Paddy goes to Petra
Studio Perform Theatre Company
The Jack Studio Theatre
It is Paddy’s personal journey that lies at the centre of Paddy goes to Petra and not his cross-country travels to reach this somewhat off-beat, archaeological tourist destination in Jordan, a country surrounded by Syria, Iraq, Saudi Arabia and Israel and the West Bank.
For middle-aged farmer Paddy and his wife, touring has become something they do based on cheap flights from Shannon, not to broaden the mind but to escape from family tragedy and the oppressive, sympathetic looks of neighbours in a small community where everyone knows your business.
We hear how Paddy has trailed behind his wife, seeing city-break sites only from hotel balconies, and then we witness a gently powerful change inside the man when he arrives in Petra.
Exchanging a figurative cloak of apparent coping for an actual Bedouin coat, he becomes immersed in the life of the city, transforming inside and out, coaxed towards a new way of seeing by the indescribable natural beauty, the spirit of the ancient place, the local hospitality and the contemplative lifestyle.
So drawn is he to the city and his new friends that he feigns losing his passport so that he can stay behind, alone, whilst his wife goes on to the next destination as scheduled.
On his own in this new place unrestricted by the expectations of others, Paddy finds himself in The Lost City.
Brendan Dunlea’s performance is understated and charming. Tipperary playwright Áine Ryan’s often lyrical words are fitting for his tender, wounded Paddy to speak.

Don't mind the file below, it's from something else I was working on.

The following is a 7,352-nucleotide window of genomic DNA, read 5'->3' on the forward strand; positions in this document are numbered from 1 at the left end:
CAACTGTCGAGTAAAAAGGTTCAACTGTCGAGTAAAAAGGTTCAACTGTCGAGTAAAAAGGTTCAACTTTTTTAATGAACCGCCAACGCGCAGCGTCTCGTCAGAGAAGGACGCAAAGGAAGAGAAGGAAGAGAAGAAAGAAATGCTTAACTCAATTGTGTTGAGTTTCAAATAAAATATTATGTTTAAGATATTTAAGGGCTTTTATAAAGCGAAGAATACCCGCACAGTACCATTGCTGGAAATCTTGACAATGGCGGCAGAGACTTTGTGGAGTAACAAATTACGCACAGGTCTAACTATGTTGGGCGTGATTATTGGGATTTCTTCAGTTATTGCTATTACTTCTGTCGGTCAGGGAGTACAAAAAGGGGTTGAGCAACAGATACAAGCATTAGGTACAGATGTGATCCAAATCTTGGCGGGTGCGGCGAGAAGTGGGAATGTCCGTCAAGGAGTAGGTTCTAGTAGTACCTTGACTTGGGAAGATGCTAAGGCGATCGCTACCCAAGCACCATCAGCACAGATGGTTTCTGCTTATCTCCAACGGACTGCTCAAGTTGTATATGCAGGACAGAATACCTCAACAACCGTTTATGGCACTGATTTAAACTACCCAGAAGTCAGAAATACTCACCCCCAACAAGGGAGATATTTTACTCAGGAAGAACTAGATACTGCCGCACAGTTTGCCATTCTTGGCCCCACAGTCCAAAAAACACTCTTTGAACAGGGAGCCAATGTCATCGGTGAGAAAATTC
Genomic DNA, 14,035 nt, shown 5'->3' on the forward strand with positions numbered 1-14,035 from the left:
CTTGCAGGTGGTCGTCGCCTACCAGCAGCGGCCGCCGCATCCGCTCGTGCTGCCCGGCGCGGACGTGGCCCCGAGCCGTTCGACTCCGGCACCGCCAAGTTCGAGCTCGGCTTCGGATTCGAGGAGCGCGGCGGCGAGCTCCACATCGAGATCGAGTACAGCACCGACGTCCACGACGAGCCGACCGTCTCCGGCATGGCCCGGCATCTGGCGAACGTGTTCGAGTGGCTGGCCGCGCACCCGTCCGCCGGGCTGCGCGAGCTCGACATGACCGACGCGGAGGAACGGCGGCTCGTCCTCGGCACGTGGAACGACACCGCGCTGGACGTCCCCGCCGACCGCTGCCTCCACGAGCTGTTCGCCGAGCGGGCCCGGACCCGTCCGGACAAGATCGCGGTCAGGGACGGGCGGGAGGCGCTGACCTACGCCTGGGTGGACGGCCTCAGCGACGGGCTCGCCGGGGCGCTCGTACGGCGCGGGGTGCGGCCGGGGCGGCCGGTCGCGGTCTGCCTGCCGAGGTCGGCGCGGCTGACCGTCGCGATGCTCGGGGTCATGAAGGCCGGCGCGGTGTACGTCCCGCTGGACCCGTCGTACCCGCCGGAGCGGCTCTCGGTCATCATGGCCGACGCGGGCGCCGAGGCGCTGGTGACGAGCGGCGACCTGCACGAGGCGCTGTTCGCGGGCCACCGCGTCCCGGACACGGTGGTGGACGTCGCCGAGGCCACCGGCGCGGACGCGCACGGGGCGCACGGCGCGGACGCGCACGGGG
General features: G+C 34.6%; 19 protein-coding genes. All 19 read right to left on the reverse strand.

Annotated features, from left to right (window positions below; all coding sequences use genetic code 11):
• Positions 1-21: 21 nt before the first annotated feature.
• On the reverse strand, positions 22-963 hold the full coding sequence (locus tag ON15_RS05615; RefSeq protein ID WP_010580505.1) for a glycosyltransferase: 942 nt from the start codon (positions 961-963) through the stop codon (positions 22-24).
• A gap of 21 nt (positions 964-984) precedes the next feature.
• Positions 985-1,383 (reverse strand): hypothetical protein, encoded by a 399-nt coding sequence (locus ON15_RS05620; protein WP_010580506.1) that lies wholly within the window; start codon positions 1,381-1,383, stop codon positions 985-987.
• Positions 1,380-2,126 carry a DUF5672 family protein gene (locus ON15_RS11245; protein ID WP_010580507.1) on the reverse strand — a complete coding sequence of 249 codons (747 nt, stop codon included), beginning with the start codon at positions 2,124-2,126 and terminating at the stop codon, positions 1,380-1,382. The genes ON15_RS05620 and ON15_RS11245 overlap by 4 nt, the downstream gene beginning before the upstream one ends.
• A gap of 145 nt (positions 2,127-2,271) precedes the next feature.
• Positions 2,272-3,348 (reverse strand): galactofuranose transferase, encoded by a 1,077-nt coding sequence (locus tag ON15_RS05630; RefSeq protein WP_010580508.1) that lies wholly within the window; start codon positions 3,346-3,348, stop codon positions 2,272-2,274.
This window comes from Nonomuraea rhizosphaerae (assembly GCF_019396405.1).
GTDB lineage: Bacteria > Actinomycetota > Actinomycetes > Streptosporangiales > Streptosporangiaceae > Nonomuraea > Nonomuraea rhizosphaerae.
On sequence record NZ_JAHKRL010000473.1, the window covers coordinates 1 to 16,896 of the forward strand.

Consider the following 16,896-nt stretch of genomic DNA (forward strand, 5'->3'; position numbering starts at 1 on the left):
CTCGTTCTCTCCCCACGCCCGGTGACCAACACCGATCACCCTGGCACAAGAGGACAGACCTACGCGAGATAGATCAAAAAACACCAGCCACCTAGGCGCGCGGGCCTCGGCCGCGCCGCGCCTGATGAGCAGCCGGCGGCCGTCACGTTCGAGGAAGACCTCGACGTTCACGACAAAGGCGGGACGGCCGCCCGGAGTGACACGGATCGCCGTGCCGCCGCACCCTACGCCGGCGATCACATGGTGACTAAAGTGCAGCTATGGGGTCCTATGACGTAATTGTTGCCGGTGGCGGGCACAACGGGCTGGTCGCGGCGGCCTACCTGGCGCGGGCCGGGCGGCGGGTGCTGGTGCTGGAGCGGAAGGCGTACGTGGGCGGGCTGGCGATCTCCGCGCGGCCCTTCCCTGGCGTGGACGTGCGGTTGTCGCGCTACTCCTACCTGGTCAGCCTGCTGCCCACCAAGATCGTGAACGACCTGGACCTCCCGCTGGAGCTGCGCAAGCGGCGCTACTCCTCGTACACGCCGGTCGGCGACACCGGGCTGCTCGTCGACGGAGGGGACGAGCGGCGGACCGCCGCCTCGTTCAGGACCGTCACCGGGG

Ryan is perhaps too far different from a middle-aged man for the storyline to be entirely convincing, even with Dunlea’s skills behind it. The ending feels rather lightweight, a landmark but lacking resolve, and as director, Ryan could perhaps be more decisive about this for a firmer finish. Whilst she is considering it, she could also be less tolerant of one or two of the clichés and give them the snip.
Eyal Arad and Cáit Ní Riain’s music and Alex Forey’s sunset-hued lighting fill out the atmosphere around Constance Comparot’s draped, unfussy set beyond which lies one of the Seven Wonders of the World.
In front of this, there is a monochrome-lit space that creates Ireland. The transition is not harsh but it reflects the darkly moving way that Paddy is back to being more lost than found when he returns to his farm.
Ultimately, Paddy, our unlikely hero, is revealed to be like Petra: part-carved from the raw material of the landscape, part-man-built and fully able to withstand the ravages of time.
Reviewer: Sandra Giorgetti